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More than 120 years ago, Pope Leo XIII had some ideas about Labor and the Rights of Workers which offer contemporary lessons for America. In his 1891 encyclical Rerum Novarum, Pope Leo laid the groundwork for the Church’s social teaching.
Pope Leo didn’t seem worried, as President Obama seems to be, that owners of corporate jets would suck up profits which should more fairly be given to the working men. Rather, he saw a natural partnership between people of wealth and the workers they employed. He wrote in Rerum Novarum:
The great mistake…is to take up with the notion that class is naturally hostile to class, and that the wealthy and the working men are intended by nature to live in mutual conflict. So irrational and so false is this view that the direct contrary is the truth. Just as the symmetry of the human frame is the result of the suitable arrangement of the different parts of the body, so in a State is it ordained by nature that these two classes should dwell in harmony and agreement, so as to maintain the balance of the body politic. Each needs the other: capital cannot do without labor, nor labor without capital.
Cardinal Peter Turkson, president of the Pontifical Council for Justice and Peace and archbishop-emeritus of Cape Coast (Ghana), has explained that the goals of a society, now as at the time of Rerum Novarum, are:
- Pursuit of the common good, “which is not reduced to one’s nation but considered from a world standpoint”;
- Awareness that this good cannot be limited to material goods but must include the moral good of society;
- Placing priority on people and families;
- Respecting the free initiative of people; and
- Aiding the neediest in society.
John Sweeney, president emeritus of the AFL-CIO, at a 2011 conference at The Catholic University of America, called for a renewed emphasis on human dignity, as expressed in Rerum Novarum and later documents such as the U.S. Bishops’ 1986 pastoral letter, Economic Justice for All.
“Let us remind our entire church,” Sweeney said, “that Rerum Novarum is not a cafeteria of suggestions and ideas from which we are free to pick and choose, but the modern expression of an unbroken line that stretches from the Book of Genesis, throughout the Old Testament, to the teachings of our Lord Jesus Christ himself.”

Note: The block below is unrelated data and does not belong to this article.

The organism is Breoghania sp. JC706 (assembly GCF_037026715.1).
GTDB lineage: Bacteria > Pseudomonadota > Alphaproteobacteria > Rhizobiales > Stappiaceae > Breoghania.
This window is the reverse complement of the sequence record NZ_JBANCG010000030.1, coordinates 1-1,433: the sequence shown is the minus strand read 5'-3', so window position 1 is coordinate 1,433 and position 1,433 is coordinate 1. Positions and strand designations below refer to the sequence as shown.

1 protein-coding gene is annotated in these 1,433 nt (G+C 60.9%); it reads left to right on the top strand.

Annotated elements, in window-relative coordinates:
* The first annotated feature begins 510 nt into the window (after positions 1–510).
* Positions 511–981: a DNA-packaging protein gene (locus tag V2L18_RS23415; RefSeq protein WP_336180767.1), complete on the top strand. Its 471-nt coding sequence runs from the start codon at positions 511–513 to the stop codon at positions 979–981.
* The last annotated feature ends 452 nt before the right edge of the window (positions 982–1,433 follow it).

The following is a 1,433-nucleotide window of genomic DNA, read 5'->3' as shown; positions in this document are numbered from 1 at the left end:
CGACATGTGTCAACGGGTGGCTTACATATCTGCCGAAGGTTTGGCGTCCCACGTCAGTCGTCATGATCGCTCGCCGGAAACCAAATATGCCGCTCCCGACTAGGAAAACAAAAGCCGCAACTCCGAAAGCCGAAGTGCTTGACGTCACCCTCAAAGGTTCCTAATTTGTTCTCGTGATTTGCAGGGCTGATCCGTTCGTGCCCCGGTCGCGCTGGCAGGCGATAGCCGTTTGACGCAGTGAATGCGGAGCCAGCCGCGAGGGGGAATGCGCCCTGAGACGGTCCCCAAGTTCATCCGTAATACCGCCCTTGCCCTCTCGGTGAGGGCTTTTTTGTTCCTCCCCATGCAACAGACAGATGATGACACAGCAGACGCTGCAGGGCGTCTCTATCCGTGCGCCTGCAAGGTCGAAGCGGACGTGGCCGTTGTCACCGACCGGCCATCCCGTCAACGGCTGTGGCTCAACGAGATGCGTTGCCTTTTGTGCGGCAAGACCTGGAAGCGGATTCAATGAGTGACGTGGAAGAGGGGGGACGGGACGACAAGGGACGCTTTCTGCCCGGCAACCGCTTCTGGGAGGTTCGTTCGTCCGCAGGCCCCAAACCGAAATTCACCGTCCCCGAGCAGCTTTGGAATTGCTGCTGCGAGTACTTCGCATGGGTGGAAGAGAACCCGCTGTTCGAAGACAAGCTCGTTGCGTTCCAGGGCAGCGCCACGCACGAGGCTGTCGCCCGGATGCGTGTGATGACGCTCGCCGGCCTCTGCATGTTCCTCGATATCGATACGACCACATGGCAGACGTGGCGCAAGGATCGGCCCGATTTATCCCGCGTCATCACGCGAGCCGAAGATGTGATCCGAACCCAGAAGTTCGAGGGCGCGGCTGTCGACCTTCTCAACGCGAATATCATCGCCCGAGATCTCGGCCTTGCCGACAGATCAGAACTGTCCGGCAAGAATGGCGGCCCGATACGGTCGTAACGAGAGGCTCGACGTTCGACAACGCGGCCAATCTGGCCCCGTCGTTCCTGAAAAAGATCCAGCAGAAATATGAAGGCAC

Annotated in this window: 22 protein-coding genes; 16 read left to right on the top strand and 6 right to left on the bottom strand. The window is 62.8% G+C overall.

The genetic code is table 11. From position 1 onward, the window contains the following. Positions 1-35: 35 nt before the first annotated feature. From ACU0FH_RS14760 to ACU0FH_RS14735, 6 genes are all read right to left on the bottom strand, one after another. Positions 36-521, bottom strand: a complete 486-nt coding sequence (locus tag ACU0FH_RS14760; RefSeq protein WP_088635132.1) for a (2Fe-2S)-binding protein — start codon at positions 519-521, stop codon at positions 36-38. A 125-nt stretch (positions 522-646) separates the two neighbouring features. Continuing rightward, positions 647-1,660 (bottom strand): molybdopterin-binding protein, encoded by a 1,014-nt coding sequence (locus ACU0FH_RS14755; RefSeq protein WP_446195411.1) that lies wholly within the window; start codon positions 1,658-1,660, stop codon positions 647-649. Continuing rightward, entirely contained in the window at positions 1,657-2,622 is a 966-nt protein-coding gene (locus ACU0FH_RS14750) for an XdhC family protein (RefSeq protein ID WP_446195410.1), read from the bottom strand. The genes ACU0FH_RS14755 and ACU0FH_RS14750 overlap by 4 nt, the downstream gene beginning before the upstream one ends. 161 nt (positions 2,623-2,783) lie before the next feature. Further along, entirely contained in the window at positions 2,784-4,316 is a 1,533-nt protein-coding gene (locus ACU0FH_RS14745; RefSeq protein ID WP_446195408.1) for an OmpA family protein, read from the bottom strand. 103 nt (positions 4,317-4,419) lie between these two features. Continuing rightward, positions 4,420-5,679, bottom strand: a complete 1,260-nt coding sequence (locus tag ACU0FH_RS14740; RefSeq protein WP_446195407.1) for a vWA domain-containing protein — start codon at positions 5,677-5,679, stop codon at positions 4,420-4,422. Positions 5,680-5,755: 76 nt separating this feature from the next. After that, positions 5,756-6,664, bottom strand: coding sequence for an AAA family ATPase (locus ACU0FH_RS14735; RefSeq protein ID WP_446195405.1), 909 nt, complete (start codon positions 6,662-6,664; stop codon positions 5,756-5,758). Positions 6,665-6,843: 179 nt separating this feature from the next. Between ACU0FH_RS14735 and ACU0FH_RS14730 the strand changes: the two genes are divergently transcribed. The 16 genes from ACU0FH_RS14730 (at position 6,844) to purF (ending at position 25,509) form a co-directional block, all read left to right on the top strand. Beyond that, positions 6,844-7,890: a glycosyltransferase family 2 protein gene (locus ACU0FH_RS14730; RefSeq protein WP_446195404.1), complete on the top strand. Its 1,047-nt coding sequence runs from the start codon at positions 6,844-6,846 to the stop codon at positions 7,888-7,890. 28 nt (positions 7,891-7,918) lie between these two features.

Sweeney called for a renewed partnership between church and labor, “if the labor movement is to survive and perpetuate our mission of being what amounts to an action arm of Catholic social teaching.”
Rerum Novarum offers a template for the current economic crisis, by protecting the private sector from government intrusion while calling on business leaders to help the working classes when they are able, through equitable wages and humane working conditions. The encyclical concludes:
Whoever has received from the divine bounty a large share of temporal blessings, whether they be external and material, or gifts of the mind, has received them for the purpose of using them for the perfecting of his own nature, and, at the same time, that he may employ them, as the steward of God’s providence, for the benefit of others.
“He that hath a talent,” said St. Gregory the Great, “let him see that he hide it not; he that hath abundance, let him quicken himself to mercy and generosity; he that hath art and skill, let him do his best to share the use and the utility hereof with his neighbor.”
Happy Labor Day!